Breakthrough


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breakthrough

[′brāk‚thrü]
(chemical engineering)
A localized break in a filter cake or precoat that permits fluid to pass through without being filtered. Also known as breakpoint.
In an ion-exchange system, the first appearance of unadsorbed ions of the type which deplete the activity of the resin bed; this indicates that the bed must be regenerated.
(computer science)
An interruption in the intended character stroke in optical character recognition.
(mining engineering)
A passage cut through the pillar to allow the ventilating current to pass from one room to another; larger than a doghole. Also known as room crosscut.

Breakthrough

 

the most important stage of an offensive, consisting in the piercing of a prepared defense and destroying the main groupings of the enemy on a particular sector of the front. It is carried out by artillery fire, air attacks, and other weapons, as well as attacks by tank and motorized rifle troops, with subsequent development of activity in the depth and toward the flanks. A breakthrough may be tactical or operational, depending on the scale and aims of the offensive and the men and matériel involved.

The breakthrough was used for the first time in World War I against a continuous defensive front that consisted of positions equipped with a system of man-made constructions and obstacles and saturated with a great number of fire means. Superior forces of infantry and artillery and, in several operations of 1917–18, tanks were concentrated in order to break through such a defense. A breakthrough was carried out either on a narrow sector of the front as in the Verdun Operation of 1916, simultaneously on several sectors of the front as in the offensive of the troops of the Russian Southwestern Front in 1916, or on a continuous broad front as in the offensive of the Anglo-French troops on the Somme River in 1916.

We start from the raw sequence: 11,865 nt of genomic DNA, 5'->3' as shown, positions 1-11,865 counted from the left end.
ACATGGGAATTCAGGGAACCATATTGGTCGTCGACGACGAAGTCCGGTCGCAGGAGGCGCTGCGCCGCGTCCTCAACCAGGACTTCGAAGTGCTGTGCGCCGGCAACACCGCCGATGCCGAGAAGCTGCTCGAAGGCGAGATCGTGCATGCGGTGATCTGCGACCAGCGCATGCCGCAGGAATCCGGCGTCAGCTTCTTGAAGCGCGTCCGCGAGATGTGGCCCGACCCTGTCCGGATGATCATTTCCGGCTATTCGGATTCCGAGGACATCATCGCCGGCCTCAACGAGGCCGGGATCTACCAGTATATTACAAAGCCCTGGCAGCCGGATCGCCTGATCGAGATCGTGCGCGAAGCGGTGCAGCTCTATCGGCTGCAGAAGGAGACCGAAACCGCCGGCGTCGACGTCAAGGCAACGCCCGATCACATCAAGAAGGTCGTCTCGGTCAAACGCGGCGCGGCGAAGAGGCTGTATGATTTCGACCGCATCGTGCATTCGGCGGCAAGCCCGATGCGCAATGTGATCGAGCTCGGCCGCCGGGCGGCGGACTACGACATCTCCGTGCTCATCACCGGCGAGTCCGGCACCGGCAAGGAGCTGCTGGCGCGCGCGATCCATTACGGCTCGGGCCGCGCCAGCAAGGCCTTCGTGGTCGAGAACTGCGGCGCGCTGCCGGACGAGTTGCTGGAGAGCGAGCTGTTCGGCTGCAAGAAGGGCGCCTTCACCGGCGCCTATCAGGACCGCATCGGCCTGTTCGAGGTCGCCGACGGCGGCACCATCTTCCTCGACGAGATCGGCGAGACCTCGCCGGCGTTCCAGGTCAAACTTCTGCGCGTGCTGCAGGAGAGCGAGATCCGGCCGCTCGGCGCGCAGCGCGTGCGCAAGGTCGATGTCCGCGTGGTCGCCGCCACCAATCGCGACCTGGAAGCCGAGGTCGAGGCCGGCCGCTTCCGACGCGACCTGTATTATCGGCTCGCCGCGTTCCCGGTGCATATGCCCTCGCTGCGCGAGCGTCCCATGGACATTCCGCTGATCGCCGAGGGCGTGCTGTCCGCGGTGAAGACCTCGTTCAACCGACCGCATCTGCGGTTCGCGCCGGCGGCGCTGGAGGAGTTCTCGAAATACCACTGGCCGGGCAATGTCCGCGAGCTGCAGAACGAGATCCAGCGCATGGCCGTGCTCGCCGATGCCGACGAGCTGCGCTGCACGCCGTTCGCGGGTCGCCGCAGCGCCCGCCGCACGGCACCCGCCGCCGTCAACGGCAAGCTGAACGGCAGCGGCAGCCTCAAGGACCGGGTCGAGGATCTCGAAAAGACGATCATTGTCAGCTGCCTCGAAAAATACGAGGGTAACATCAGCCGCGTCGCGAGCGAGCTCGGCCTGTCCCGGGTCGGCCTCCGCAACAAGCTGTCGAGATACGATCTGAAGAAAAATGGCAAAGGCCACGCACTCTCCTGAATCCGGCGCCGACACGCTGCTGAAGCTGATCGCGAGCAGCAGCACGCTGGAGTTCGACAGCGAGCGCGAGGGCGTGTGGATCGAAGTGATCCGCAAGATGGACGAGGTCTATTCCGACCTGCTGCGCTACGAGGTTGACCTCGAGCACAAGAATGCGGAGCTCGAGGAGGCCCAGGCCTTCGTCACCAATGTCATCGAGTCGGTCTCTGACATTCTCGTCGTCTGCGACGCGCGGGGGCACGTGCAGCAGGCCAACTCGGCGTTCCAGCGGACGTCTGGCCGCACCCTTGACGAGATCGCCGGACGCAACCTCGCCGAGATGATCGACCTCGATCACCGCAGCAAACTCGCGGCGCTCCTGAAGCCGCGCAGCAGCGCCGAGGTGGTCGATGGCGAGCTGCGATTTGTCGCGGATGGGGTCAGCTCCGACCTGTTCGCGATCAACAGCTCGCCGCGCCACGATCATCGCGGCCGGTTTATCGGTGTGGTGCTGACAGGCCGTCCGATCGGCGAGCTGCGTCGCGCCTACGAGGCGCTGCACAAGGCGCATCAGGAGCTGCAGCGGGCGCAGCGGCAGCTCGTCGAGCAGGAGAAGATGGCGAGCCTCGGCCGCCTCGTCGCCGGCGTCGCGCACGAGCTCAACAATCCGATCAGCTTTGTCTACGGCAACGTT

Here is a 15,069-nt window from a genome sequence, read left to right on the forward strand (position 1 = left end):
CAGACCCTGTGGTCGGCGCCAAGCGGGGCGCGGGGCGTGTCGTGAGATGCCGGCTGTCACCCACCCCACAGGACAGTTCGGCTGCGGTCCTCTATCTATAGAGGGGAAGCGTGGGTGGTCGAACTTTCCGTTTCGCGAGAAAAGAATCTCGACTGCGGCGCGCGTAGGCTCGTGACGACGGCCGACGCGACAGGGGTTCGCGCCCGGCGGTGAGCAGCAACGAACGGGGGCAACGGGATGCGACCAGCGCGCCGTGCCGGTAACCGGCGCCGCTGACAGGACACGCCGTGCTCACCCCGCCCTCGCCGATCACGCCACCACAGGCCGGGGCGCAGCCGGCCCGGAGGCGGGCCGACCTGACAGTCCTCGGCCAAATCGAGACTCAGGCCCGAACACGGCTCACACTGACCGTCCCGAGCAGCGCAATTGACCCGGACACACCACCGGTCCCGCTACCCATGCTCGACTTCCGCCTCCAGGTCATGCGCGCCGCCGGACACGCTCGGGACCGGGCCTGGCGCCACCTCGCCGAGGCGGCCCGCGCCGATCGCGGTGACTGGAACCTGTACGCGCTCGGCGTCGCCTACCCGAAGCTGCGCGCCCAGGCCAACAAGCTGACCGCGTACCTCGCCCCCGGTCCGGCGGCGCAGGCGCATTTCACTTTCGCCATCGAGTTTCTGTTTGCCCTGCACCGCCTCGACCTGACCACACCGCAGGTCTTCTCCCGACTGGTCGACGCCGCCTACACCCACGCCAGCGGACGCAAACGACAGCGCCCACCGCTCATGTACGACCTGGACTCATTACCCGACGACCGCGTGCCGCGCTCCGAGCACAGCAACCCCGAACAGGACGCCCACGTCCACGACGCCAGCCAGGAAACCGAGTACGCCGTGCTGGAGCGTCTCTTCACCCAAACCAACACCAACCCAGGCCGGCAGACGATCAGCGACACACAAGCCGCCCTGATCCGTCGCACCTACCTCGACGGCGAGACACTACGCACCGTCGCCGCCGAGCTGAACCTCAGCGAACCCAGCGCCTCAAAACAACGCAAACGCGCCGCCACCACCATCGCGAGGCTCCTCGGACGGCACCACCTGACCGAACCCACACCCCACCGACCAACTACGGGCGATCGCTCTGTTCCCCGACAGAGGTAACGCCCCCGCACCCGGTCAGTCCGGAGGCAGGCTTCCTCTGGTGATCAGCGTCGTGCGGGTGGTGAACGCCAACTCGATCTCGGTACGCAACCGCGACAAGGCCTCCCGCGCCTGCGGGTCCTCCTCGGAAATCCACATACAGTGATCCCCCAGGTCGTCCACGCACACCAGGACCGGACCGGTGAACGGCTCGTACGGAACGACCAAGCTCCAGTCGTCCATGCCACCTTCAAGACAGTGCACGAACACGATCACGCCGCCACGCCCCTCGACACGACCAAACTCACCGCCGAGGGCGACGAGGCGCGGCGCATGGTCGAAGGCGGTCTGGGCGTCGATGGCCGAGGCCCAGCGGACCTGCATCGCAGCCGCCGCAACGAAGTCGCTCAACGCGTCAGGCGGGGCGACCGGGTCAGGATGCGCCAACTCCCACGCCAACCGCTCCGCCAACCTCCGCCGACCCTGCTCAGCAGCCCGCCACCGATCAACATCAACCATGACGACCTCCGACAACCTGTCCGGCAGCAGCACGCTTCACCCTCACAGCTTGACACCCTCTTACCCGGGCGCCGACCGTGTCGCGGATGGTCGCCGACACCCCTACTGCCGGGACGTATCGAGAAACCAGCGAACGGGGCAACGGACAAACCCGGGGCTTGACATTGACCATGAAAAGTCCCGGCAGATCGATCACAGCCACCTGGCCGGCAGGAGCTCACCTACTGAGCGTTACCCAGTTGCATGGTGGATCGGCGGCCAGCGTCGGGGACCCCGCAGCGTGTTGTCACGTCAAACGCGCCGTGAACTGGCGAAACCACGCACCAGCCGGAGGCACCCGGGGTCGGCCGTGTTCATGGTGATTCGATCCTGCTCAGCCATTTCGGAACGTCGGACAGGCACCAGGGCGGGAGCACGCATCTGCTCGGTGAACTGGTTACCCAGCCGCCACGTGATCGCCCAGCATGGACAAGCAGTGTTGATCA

The attack of the infantry was usually preceded by a long artillery preparation, which initially lasted many days and later, many hours. By this means the attacking troops could drive a wedge into the defense, pass through its tactical zone, and sometimes gain operational depth. However, the range of action of the artillery, tanks, and aviation of that time did not exceed the limits of the tactical zone. The attacking forces had no mobile troops to exploit their success and could not increase the momentum of the attack. The defenders could move reserves into the region of the breakthrough and create a new defensive front. The problem of developing a tactical breakthrough into an operational one was not solved in World War I.

In the Civil War of 1918–20 the Red Army gained some experience in the breakthrough of a well-prepared enemy defense, especially in the Perekop-Chongar Operation of 1920. In the 1930’s the Soviet armed forces, on the basis of the experience of World War I and the Civil War, worked out a theory for conducting offensive operations with the breakthrough of a prepared enemy defense along its entire depth. In the Soviet-Finnish War of 1939–40, the Soviet art of war was enriched with the experience of a breakthrough of a fortified region—the Mannerheim line.

The methods and techniques of the breakthrough in the Soviet armed forces were comprehensively developed in the Great Patriotic War of 1941–45. Soviet troops concentrated powerful attacking forces on the axes of the main strikes and gained a decisive superiority over the enemy in men and matériel, which enabled them to carry out a breakthrough along the whole depth of the enemy defense. The breakthrough was developed by committing the mobile groups of the fronts (at first tank and mechanized corps; from the summer of 1943, tank armies). Soviet troops successfully broke through enemy defenses in one, two, or more sectors and then developed an offensive toward the flanks and encircled and destroyed big enemy groupings in the Byelorussian Operation of 1944, East Prussian Operation of 1945, Vistula-Oder Operation of 1945, and Berlin Operation of 1945.

In the postwar period, the techniques of the breakthrough are being developed with a consideration toward the possible use of nuclear weapons and the refinement of conventional weapons.

I. S. LIAPUNOV

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